explosion
ionization
shock
accretion
hydrogen
shell

Keywords

  • Nebulae: general
  • Nebulae: supernova remnants
  • Stars: supernovae

ASJC Scopus subject areas

  • Space and Planetary Science

Cite this

Leibundgut, B., Kirshner, R. P., Pinto, P. A., Rupen, M. P., Smith, R. C., Gunn, J. E., & Schneider, D. P. (1991). Spectra of two very old supernovae: SN 1986J and SN 1980K. Astrophysical Journal, 372(2), 531-544.

Spectra of two very old supernovae : SN 1986J and SN 1980K. / Leibundgut, Bruno; Kirshner, Robert P.; Pinto, Philip A; Rupen, Michael P.; Smith, R. Chris; Gunn, James E.; Schneider, Donald P.

In: Astrophysical Journal, Vol. 372, No. 2, 10.05.1991, p. 531-544.

Research output: Contribution to journalArticle

Leibundgut, B, Kirshner, RP, Pinto, PA, Rupen, MP, Smith, RC, Gunn, JE & Schneider, DP 1991, 'Spectra of two very old supernovae: SN 1986J and SN 1980K', Astrophysical Journal, vol. 372, no. 2, pp. 531-544.
Leibundgut B, Kirshner RP, Pinto PA, Rupen MP, Smith RC, Gunn JE et al. Spectra of two very old supernovae: SN 1986J and SN 1980K. Astrophysical Journal. 1991 May 10;372(2):531-544.
Leibundgut, Bruno ; Kirshner, Robert P. ; Pinto, Philip A ; Rupen, Michael P. ; Smith, R. Chris ; Gunn, James E. ; Schneider, Donald P. / Spectra of two very old supernovae : SN 1986J and SN 1980K. In: Astrophysical Journal. 1991 ; Vol. 372, No. 2. pp. 531-544.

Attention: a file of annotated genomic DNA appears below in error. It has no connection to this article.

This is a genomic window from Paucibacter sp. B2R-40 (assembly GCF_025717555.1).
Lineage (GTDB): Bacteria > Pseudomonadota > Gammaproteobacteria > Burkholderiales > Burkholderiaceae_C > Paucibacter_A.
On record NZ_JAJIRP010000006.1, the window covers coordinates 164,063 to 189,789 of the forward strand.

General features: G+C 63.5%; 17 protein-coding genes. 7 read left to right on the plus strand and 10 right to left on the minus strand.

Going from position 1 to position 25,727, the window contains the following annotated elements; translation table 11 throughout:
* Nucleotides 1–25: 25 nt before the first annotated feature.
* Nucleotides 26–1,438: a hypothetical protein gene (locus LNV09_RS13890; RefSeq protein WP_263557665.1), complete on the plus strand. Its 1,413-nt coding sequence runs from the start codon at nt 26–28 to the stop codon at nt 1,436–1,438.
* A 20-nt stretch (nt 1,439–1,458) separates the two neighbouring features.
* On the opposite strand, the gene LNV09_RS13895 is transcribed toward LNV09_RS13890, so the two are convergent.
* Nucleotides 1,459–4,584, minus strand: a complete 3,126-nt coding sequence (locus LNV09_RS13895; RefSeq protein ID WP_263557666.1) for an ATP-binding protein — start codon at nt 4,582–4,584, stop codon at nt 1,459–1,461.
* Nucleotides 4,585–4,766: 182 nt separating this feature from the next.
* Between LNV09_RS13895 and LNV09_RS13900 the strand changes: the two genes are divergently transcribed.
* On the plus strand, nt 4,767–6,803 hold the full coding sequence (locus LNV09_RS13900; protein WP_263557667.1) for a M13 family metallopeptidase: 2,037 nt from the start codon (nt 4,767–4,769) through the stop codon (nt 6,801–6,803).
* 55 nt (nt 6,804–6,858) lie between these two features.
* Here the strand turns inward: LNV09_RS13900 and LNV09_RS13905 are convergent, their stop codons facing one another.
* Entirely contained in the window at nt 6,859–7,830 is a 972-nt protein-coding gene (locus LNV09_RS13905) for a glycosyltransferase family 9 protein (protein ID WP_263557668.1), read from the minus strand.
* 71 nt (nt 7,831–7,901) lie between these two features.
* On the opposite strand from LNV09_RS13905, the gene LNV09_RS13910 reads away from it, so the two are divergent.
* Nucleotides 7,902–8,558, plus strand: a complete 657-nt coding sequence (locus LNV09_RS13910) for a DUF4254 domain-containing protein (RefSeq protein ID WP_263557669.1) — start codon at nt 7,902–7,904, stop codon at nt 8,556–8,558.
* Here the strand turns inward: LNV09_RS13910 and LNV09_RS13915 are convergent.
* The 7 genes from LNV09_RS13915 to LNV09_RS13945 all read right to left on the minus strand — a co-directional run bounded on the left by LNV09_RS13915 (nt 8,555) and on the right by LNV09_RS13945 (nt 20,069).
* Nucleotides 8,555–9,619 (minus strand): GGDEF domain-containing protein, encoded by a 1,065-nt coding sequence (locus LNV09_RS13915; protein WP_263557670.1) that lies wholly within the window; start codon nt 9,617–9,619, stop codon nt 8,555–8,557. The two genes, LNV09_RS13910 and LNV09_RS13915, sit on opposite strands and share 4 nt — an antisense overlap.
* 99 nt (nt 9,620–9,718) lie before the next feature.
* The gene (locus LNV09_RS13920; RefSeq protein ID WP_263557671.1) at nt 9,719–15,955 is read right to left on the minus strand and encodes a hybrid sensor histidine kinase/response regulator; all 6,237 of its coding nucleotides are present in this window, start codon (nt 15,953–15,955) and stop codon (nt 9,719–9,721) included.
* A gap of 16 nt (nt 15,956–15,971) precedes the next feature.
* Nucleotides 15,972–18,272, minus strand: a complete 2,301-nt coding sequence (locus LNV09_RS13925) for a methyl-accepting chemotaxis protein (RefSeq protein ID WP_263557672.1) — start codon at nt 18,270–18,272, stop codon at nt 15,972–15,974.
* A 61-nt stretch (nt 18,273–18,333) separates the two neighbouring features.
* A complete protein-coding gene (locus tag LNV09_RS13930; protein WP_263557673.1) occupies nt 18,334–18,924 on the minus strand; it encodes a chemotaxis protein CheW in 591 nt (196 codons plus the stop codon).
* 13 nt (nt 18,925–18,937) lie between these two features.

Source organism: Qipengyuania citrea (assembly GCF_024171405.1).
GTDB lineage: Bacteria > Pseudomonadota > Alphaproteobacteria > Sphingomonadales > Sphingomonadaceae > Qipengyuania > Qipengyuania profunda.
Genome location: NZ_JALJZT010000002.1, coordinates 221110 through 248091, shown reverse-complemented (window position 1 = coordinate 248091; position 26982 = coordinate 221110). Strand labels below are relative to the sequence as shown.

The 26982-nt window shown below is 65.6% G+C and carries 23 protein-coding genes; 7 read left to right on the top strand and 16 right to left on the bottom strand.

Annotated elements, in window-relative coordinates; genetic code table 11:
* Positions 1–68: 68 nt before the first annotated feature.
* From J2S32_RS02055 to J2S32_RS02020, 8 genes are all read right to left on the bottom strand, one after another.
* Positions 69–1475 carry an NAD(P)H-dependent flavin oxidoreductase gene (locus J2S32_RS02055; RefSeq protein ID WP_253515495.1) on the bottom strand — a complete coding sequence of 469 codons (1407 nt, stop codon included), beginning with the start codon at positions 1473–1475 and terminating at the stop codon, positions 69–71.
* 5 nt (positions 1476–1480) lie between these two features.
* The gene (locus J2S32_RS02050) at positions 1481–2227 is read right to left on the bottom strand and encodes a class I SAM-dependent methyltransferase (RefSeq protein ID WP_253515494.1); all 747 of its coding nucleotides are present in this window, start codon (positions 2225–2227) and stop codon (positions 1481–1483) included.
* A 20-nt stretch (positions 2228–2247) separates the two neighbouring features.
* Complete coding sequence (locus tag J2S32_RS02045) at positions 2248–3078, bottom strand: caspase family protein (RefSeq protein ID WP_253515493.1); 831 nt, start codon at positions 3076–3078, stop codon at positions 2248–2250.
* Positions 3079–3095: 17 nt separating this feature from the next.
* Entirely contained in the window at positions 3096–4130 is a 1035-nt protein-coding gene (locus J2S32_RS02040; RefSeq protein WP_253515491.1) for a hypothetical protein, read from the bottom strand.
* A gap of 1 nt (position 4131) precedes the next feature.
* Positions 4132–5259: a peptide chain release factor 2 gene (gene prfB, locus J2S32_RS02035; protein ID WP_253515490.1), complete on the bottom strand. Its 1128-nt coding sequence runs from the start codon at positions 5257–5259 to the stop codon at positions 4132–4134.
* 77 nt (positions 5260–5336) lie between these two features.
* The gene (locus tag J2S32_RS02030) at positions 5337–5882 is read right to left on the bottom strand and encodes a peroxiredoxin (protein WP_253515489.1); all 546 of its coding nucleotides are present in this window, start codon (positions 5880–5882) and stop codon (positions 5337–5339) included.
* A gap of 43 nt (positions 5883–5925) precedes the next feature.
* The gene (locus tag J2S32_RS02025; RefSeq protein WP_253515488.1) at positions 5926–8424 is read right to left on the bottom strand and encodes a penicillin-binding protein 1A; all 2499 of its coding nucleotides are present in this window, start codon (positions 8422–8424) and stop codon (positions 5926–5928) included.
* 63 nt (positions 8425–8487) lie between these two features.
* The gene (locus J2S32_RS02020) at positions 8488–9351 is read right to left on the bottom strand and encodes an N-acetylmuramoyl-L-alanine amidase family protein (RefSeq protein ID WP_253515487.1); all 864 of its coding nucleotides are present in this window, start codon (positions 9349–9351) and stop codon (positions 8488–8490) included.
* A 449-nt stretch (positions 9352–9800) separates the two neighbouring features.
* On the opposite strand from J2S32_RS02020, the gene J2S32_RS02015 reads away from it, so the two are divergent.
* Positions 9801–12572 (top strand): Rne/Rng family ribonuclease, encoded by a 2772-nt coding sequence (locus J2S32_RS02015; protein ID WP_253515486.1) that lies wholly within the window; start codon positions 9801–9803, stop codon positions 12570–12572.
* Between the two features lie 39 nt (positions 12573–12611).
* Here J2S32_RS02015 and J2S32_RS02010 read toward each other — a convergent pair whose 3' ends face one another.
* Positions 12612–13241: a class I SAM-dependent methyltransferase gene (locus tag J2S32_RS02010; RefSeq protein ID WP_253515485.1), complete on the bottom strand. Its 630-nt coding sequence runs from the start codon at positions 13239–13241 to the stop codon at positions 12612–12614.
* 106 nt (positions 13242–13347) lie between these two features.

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abstract = "We present spectra of two aging supernovae, SN 1986J in NGC 891 and SN 1980K in NGC 6946. SN 1986J was observed in 1986 and 1989, ∼4 and ∼7 yr after the explosion, as inferred from radio observations; SN 1980K was observed 1989, 9 years after maximum light. SN 1986J shows two components of emission: narrow lines (Δv < 600 km s-1) of H, He, N, and Fe, and broad lines (Δv > 1000 km s-1) of [O I], [O II, and [O III]. The flux in the narrow Hα has declined by a factor of 10 from 1984 to 1989, while the flux in the broad oxygen lines has not decreased from 1986 to 1989. We attribute these two components to two different emission sites - a circumstellar shell for the narrow lines (already suggested by the very powerful radio emission from SN 1986J) and the actual stellar interior (without hydrogen) for the broad lines. We have developed diagnostics for the oxygen line ratios to estimate the density in the debris as 6 ×108 < nOI, < 2 × 109 at a temperature of 3000 < T < 4000 K. We find that the oxygen debris is highly clumped, filling only 0.001-0.003 of the volume and that the mass of warm neutral oxygen is 0.1 < MOI, < 0.3 M⊙. Overall, the properties of SN 1986J are consistent with the explosion of a massive star with an extensive mass loss. SN 1980K, which was observed at maximum to be a SN II, continues to emit in very broad lines (Δv > 2500 km s-1) of [O I], [O III], [Fe II], and Hα. Comparison with earlier observations suggests that SN 1980K halted its exponential decline in flux in the early 1980s and is now emitting at a constant rate of about 6 × 1037 ergs s-1 in the observed lines. For both SN 1986J and SN 1980K, the underlying energy source sustaining the emission remains uncertain, but continued measurements of the ionization, temperature, and flux may help to distinguish among shocks, radioactivity, pulsar power, or accretion onto a neutron star.",